Monday, October 24, 2016

Island for sale

If I had a spare 2 million I'd consider this - Tanera Mòr, the largest of the Summer isles is still for sale. It has 9 houses, a cafe, it's own stamps (and post office) some nice beaches and a good anchorage (the last of which is probably the most important factor to life on an island). It may not be the easiest place to get too. I have no idea how bad the weather gets in winter though I suspect that getting off the island would be the easy bit compared to a winter treck from Achiltibuie (nearby mainland village) to Inverness (nearest Marks and Spencer's) 80 miles away, but the views are stunning...

The current owners are also willing to split the island into 3 lots - though you'd be stuffed if you didn't like the neighbours, it's not that big an island. There are details and pictures Here and Here but what really attracts me to it is that Tanera Mòr is where Frank Fraser-Darling wrote (or at least where he was writing about) 'Island Farm' - so it does, sort of, come with an instruction manual. It's worth bearing in mind that Frank and Bobby found the island's principal residence, the old school house, so uncomfortable that they moved into a sectional hut...

The island might be well out of my price range but the Little Toller edition of 'Island Years, Island Farm' is not. It's a wonderful book (which you'd probably have time to read in the trip between Achiltibuie and Inverness) I wrote about it a few years ago Here and there's more about it on Little Toller's website Here.

4 comments:

  1. I fear that would still leave me somewhat short. It's a lovely idea though - especially as work gears up for Christmas, running away to the Hebrides seems like a very sensible plan

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  2. I am delighted that you have showcased the Frank Fraser Darling classic. Little Toller books are lovely to keep or to give away as presents.
    Beautifully produced and illustrated, these are durable paperbacks with fold-back covers.
    I sent two Toller books to a young friend in Canada, one by Edward Thomas and the other by Gavin Maxwell, because I know she loves good writing and artwork.
    The Mirror of the Sea by Joseph Conrad has bewitching illustrations, a good introduction for anyone who has difficulty with Conrad's dark fiction.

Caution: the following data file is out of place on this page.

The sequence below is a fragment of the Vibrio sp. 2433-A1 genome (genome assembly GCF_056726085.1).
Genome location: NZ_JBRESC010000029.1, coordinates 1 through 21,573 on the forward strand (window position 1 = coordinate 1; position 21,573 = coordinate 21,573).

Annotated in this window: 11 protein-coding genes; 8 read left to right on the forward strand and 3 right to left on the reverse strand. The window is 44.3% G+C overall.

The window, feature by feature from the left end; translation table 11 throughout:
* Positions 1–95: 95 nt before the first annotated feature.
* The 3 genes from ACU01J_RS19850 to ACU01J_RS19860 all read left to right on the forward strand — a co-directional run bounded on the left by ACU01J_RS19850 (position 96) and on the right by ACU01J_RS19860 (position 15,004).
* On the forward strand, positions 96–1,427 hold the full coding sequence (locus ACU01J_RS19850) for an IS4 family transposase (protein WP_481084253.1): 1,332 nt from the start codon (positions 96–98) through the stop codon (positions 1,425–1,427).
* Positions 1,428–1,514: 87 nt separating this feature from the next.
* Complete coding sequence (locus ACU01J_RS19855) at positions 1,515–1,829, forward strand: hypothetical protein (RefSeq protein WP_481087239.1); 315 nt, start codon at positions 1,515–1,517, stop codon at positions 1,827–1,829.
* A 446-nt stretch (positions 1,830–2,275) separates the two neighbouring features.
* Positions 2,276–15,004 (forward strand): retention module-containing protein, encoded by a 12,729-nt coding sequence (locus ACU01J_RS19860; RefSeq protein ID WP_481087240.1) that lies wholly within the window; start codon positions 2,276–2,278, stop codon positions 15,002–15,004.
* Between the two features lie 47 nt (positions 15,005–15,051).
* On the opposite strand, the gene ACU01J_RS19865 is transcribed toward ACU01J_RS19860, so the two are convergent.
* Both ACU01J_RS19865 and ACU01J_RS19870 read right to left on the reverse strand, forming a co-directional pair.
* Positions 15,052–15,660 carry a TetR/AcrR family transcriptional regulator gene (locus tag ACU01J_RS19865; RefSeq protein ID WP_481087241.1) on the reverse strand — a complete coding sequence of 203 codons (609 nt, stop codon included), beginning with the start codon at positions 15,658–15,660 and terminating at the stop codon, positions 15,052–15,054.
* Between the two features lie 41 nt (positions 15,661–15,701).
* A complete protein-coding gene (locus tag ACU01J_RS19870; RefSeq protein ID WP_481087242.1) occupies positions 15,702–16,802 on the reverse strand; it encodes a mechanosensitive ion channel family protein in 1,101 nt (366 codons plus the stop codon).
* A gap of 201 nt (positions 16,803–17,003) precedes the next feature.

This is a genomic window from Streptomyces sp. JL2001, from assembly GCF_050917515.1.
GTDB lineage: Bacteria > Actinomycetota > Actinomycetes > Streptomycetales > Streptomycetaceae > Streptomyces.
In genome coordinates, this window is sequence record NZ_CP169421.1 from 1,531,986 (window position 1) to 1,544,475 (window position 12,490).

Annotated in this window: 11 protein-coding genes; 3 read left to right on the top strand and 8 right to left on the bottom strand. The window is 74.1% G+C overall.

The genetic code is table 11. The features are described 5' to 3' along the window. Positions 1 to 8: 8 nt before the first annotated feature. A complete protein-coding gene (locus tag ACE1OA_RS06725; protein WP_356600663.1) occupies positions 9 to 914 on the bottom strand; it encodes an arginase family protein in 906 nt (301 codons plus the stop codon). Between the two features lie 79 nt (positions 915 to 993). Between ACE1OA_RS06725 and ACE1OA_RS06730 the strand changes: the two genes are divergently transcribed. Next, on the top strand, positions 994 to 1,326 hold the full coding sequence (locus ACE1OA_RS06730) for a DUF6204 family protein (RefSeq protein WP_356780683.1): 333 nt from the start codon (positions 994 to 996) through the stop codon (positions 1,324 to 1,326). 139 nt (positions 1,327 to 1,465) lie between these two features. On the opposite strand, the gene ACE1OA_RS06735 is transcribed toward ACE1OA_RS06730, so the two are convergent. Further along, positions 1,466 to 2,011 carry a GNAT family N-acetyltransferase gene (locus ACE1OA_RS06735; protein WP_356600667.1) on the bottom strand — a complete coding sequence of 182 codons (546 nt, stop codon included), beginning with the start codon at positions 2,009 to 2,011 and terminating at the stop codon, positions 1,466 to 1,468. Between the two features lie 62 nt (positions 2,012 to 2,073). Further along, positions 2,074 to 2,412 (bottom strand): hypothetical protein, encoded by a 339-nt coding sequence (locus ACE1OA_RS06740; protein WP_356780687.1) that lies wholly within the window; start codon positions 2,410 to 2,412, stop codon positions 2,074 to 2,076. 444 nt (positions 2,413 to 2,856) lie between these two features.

Little Toller's edition of John Wyatt's exciting work The Shining Levels, comes with haunting black and white illustrations, and a preface by Melvyn Bragg.
    I am much taken just now by three Toller editions - Adam Thorpe's On Silbury Hill, RM Lockley's Dream Island, and Earth Memories by Llewelyn Powys, who was a most strange and enigmatic man.
    Fred Kitchen's Brother to the Ox reminded me of Ronald Blythe's classic book Akenfield. Fred Kitchen opened a door on a vanished world, the life of men and women who worked long hours in English farms, but who enjoyed simple pleasures.
    I have still to purchase Marjory Sedgwick's Snow, Iain Sinclair's Black Apples of Gower and John Burnside's Havergay.
    I was pleased that Toller reissued Kenneth Allsop's In the Country and WNP Barbellion's Journal of a Disappointed Man.
    Barbellion suffered from a wasting disease but loved the natural world. The writer Ken Allsop was a sharp-eyed observer of American culture but also a much-admired BBC television presenter.
    I hope Toller issues a book of essays by Gwyn Jones, a witty and contrary Welsh writer whose BBC documentary films can be enjoyed on YouTube.
    Jim Crumley our best wildlife writer deserves to be published by Little Toller.
    I read Richard Mabey's The Unofficial Countryside in 1974 and was pleased to read it again as a Toller edition.
    The Military Orchid by Jocelyn Brooke is a lost non-fiction masterpiece from a forgotten novelist.
    Jack Haggerty

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  3. Erratum. In my comment I referred to Gwyn Jones when I should have said Gwyn Thomas.
    It is Gwyn Thomas who made a number of remarkable documentary features for the BBC, now available on YouTube, and first shown during the 1960s.
    Anthony Hopkins played Gwyn Jones in a TV film which is also available on YouTube.
    As for Gwyn Jones, he wrote a memorable novel about the General Strike in the Welsh coalfields. He was a distinguished and much loved academic.
    Jack Haggerty

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